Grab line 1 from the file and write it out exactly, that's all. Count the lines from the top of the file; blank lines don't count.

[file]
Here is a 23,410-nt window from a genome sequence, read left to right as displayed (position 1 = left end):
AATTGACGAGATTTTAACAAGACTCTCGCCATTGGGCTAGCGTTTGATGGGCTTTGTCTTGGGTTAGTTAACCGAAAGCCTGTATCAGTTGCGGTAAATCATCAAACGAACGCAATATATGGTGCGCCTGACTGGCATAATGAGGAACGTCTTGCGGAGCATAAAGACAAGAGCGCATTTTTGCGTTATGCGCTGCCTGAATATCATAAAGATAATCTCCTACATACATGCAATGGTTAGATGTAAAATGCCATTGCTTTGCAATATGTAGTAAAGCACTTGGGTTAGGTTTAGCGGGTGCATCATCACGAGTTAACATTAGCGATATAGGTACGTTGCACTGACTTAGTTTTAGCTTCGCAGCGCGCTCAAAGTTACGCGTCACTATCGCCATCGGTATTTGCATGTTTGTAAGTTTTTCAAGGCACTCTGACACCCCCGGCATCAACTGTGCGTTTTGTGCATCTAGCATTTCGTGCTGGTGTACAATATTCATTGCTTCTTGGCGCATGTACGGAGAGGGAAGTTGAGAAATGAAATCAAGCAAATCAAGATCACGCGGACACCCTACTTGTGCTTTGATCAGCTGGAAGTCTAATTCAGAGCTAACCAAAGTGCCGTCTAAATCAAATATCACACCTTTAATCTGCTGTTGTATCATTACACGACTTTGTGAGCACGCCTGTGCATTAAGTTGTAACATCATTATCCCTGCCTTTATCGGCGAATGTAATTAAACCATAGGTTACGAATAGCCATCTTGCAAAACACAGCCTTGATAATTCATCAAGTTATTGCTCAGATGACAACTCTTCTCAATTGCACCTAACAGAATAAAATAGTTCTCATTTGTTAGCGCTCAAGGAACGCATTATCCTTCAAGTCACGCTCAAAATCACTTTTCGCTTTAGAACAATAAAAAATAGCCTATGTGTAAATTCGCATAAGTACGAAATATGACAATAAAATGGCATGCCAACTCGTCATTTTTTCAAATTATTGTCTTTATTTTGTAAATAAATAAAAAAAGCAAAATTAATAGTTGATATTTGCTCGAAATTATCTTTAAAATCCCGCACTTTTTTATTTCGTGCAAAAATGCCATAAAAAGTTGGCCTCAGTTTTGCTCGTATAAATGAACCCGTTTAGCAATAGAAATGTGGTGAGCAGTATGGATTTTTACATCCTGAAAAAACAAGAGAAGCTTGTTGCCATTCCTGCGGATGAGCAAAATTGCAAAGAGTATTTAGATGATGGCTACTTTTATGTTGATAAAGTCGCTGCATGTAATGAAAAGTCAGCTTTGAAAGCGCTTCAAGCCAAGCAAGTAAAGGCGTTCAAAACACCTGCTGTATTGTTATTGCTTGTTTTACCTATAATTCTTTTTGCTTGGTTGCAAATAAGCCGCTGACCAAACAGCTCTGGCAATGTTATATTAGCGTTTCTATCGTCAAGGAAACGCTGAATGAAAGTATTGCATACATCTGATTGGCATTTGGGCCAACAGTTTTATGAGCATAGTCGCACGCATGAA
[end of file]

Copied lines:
Here is a 23,410-nt window from a genome sequence, read left to right as displayed (position 1 = left end):